Tr'ondëk Hwëch'in Heritage Sites

Welcome to Tr'ondëk Hwëch'in Heritage Sites, an online resource dedicated to exploring our history and culture.

Forty Mile: Grayling

Chief Isaac ice-fishing for grayling, ca. 1900.

Chief Isaac ice-fishing for grayling, ca. 1900.

Yukon Archives #3867, MacBride Museum Coll.
Simon McLeod holding a stringer of grayling, 1938.

Simon McLeod holding a stringer of grayling, 1938.

Yukon Archives, Claude and Mary Tidd fonds, #7300

At Fortymile, there were good fat grayling. They’re hard, not soft like some other places. I don’t like soft fish.

Mary McLeod, 1974

The Arctic grayling (Thymallus arcticus) is called srejil in the Hän language. This fish is fairly common in Yukon streams and lakes. While it has been known to grow up to almost 4 kg, the average weight is under 1 kg. The flesh of the grayling is light and mild in flavour. As the grayling spawn in the spring, they would be present in significant numbers at the mouth of the Forty Mile River just at the end of winter. The Hän from the Forty Mile and Dawson area gathered here in spring to catch fresh fish, usually through the ice using a line and hooks.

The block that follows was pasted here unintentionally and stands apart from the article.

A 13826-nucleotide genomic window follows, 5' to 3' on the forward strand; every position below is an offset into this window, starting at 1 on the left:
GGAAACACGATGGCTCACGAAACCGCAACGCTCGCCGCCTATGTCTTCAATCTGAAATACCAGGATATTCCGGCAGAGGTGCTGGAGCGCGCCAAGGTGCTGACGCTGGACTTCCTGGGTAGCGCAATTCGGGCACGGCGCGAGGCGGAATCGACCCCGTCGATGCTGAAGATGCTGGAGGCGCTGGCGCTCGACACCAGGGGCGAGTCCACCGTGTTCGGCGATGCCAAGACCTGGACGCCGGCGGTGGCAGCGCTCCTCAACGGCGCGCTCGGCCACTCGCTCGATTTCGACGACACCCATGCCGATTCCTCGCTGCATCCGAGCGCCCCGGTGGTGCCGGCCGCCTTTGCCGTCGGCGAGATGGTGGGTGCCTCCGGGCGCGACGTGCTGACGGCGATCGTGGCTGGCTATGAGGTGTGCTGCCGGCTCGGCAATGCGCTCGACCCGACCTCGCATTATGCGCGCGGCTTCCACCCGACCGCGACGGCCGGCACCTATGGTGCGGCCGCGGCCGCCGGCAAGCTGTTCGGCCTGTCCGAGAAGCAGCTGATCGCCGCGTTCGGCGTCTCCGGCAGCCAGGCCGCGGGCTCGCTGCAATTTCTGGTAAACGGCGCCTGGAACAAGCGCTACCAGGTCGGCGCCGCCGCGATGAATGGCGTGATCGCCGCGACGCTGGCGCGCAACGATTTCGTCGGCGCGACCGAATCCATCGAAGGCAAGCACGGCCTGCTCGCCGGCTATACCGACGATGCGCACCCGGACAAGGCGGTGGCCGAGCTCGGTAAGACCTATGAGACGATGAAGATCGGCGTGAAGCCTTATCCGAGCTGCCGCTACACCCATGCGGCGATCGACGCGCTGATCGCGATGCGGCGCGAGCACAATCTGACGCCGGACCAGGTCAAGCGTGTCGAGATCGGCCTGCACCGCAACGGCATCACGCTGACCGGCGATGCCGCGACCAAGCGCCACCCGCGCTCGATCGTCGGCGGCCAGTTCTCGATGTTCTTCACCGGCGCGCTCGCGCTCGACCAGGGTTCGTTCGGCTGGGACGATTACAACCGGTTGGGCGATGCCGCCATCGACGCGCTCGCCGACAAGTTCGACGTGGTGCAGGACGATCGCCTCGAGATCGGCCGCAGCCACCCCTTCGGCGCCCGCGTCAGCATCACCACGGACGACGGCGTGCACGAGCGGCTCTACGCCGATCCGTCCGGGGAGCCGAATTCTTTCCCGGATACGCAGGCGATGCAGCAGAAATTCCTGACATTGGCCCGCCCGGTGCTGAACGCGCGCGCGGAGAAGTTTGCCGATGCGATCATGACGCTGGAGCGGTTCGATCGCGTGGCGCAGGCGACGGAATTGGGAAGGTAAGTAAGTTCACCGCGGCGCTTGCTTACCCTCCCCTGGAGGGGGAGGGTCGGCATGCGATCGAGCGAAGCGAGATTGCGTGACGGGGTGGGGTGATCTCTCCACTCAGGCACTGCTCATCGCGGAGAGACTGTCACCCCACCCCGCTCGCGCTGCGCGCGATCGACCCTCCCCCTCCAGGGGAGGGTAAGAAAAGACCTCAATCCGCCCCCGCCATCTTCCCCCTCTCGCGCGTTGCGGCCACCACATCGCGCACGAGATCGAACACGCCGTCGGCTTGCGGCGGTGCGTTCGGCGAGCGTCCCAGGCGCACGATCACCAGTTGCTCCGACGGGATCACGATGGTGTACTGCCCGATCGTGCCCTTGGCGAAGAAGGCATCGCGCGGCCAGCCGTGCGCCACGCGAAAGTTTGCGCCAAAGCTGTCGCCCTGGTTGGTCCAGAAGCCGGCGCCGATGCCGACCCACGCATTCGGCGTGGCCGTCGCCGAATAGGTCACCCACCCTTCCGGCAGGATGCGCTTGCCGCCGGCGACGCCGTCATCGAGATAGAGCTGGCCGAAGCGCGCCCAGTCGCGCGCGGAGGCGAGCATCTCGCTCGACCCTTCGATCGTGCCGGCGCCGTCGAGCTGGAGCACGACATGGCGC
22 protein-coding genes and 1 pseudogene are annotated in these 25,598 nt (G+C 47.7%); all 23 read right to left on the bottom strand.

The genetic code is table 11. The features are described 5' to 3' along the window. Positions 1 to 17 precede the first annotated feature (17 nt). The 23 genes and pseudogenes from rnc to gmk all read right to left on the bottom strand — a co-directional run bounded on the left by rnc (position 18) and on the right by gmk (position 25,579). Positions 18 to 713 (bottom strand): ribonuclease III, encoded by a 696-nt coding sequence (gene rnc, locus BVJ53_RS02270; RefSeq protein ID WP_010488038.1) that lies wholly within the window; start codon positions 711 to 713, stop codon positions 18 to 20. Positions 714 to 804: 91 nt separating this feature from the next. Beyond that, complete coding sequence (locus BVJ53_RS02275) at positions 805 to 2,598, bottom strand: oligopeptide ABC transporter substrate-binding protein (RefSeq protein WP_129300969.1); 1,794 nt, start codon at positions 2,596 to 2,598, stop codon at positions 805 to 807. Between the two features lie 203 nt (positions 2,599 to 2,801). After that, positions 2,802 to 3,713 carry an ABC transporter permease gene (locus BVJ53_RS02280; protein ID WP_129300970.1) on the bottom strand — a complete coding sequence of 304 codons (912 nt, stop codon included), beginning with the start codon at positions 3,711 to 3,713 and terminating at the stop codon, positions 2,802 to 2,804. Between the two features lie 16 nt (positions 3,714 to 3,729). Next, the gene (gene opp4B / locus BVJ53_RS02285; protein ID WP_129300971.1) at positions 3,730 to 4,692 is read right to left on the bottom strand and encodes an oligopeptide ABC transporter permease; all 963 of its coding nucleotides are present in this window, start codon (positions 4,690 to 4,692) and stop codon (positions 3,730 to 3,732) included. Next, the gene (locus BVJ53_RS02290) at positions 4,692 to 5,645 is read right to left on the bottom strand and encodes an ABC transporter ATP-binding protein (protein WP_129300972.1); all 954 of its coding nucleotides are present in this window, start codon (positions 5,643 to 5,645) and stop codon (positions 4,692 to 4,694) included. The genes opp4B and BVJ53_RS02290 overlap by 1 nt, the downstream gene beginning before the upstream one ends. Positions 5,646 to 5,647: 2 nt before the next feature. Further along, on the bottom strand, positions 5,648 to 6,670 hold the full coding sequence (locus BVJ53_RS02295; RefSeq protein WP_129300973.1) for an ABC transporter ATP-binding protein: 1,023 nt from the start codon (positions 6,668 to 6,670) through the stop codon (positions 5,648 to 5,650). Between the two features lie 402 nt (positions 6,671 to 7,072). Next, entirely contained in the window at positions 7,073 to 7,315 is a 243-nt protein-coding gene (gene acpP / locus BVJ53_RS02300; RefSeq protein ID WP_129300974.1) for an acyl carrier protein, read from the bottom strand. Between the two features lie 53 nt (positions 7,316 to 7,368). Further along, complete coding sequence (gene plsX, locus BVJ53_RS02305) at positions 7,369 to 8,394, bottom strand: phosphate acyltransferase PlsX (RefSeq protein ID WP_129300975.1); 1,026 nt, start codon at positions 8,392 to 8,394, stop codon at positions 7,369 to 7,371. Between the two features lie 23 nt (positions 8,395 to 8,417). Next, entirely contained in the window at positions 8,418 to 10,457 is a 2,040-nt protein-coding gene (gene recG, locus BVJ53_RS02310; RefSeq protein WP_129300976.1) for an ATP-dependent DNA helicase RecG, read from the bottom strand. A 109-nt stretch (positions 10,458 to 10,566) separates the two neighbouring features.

We used to go up from Eagle to Forty Mile area. At the mouth, we used to go grayling fishing too – in the spring time. Bunch of dog teams go up there…just use a rod – fish at the mouth. Chop a hole right through the ice.
Silas Stevens, 2005